In addition, she pointed out, the California state legislature recently had passed a slew of new gun-control bills.  (By the most recent count, 15 such bills have been signed into law this year.)  The Alameda City Council had endorsed most (if not all) of this legislation, “but there is a limit to what the City can do.”  What other actions did Messrs. Oddie and Knox White suggest that Council could and should take?

And then it was Mayor Ashcraft’s turn.  She echoed Ms. Vella’s statement about Council having supported new state gun-control legislation – indeed, she read off a list of 11 bills Council had endorsed – and her acknowledgment of civic organizations that had devoted attention to gun violence.  One of those groups in fact was planning a “United Against Hate” week in November, and Ms. Ashcraft suggested that Messrs. Oddie and Knox White “fold what you’re trying to do” into that.

Mr. Oddie was taken aback by these comments, and his responses were just a tad bit defensive.  (At one point, he professed to be “offended” that Ms. Vella had accused him of “ignoring” work done by women – which she had not).  But he never really answered the questions raised by his colleagues, instead simply repeating his talking points.  (“This is a public-health crisis, and we need to act on it, and we need to do something as a city.”)  And Mr. Knox White, speaking remotely from the Castillo Inn at the Beach in Santa Barbara, was not much more illuminating.  (The “goal” of the town hall, he said, “is to sit down and have a conversation with people who are energized around this, to ask them what actions the City can take. . . .”)

Since neither Mr. Oddie nor Mr. Knox White is known for his talent for thinking on his feet, we won’t dwell much more on their off-the-cuff responses at the Council meeting.  This week, however, the two published an op-ed piece in the Alameda Sun in which – after a hyped-up introduction – they dropped a few more hints about the agenda for the town hall.  Unfortunately, we’re still struggling to grasp what they’re hoping to achieve.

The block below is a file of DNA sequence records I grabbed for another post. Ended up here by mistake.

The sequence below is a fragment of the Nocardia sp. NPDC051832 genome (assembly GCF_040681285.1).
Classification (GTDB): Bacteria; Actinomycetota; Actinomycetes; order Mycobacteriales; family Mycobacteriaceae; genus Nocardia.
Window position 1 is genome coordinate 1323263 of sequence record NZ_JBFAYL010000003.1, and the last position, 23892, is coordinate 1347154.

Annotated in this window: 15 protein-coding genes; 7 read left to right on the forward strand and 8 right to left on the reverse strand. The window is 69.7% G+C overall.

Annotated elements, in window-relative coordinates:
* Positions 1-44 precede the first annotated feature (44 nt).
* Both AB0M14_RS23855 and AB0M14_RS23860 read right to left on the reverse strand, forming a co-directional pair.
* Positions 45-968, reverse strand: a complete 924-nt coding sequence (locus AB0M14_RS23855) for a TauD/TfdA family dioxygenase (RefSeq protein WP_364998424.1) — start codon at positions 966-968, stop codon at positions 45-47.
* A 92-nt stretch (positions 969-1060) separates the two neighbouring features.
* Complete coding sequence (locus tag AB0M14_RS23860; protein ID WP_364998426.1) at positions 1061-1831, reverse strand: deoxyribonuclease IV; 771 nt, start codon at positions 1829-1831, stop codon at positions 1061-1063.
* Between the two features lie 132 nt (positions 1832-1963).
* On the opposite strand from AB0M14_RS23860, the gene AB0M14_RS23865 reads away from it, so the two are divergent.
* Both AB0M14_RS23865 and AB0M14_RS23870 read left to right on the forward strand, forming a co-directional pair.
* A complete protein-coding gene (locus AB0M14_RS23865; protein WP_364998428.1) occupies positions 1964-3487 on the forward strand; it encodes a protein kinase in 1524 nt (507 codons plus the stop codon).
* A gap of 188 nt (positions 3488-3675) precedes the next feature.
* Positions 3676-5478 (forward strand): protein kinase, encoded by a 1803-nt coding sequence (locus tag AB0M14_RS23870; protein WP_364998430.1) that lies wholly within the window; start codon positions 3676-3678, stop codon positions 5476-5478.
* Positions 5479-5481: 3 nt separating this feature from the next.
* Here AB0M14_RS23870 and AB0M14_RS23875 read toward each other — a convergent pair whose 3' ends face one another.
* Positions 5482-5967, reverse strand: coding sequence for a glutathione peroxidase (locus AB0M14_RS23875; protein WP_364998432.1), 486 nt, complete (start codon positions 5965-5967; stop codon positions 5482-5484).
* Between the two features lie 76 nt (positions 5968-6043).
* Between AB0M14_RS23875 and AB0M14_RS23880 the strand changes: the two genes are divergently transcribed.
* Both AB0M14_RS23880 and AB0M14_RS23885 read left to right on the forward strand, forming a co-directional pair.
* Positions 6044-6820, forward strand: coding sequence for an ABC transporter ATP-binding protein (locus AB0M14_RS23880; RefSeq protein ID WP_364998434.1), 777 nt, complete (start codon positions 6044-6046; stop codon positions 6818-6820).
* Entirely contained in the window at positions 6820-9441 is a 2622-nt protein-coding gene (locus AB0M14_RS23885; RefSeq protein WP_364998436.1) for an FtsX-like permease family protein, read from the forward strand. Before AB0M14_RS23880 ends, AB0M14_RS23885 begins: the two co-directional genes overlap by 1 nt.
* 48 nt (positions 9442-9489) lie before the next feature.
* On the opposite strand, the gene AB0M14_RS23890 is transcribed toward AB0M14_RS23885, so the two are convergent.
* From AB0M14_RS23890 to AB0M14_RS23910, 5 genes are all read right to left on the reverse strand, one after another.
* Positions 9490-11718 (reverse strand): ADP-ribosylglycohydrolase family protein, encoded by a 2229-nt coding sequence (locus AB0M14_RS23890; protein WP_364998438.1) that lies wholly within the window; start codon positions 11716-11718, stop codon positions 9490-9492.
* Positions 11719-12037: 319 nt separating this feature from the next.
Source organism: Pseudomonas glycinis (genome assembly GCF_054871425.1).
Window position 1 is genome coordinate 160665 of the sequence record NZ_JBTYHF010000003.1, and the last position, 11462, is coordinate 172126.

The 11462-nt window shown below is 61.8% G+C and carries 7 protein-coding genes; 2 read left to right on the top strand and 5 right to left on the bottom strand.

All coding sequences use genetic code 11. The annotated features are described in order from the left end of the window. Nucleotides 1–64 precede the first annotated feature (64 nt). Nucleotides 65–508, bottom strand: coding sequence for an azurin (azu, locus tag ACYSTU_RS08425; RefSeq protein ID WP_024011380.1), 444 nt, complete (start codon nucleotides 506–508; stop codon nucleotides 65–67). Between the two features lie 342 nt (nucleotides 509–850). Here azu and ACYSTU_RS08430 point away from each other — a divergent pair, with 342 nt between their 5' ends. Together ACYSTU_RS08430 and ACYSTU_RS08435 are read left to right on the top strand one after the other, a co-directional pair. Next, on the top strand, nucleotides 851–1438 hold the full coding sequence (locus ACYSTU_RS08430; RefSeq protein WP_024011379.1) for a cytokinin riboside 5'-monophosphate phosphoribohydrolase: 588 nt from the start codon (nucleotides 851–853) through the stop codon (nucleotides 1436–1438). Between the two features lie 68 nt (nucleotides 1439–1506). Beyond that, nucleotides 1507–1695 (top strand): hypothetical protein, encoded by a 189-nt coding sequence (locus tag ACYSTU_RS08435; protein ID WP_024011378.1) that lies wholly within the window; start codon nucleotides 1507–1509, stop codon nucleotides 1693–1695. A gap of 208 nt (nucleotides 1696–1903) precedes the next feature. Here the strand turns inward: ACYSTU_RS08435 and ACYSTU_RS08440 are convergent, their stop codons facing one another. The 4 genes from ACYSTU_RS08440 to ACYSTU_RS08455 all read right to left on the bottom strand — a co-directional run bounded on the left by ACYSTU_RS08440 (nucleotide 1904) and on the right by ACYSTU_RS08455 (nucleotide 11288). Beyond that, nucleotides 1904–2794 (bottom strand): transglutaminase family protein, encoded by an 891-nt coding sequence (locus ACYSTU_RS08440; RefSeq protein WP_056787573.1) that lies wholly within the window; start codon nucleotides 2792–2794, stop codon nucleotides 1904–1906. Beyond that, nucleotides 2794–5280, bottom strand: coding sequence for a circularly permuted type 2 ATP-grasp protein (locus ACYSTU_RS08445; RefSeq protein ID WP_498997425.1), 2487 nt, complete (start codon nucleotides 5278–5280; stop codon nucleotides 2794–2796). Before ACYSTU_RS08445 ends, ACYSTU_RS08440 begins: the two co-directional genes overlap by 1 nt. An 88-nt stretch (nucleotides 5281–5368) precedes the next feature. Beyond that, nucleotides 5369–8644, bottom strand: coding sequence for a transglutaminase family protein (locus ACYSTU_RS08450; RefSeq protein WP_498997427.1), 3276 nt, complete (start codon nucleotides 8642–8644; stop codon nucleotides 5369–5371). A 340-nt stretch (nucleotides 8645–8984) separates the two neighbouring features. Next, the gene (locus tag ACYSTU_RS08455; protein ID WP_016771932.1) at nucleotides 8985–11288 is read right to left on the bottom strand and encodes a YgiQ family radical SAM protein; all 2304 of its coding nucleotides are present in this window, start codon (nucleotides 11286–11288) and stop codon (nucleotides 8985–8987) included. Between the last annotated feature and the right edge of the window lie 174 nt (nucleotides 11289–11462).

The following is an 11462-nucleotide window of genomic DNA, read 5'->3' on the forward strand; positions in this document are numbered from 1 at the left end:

The op-ed states that the “key” will be to “focus on outcomes,” and it lists four of them.

First, “all Alamedans should feel and be safe from mass shootings in our community.”  A noble sentiment, to be sure.  But are local residents really facing an imminent risk of “mass shootings”?

We can’t predict the future.  But we do know that there never has been a “mass shooting” in Alameda, and, in fact, violent crime isn’t a frequent occurrence in the city.  And we know this to be a fact because we asked Police Chief Paul Rolleri for historical data on crimes involving firearms in Alameda.  Here’s the chart his staff put together in response:

Involving Firearms Chart

The line in the chart that caught our eye is the one for robbery.  From 2009 through 2016, there were an average of 31 armed robberies per year.  But in 2017 and 2018, the numbers fell to 19 and 12, respectively, and there have been only nine so far this year.  Chief Rolleri couldn’t offer any explanation for this decline, and he refused to take the bait when we noted that it followed the election of Donald Trump.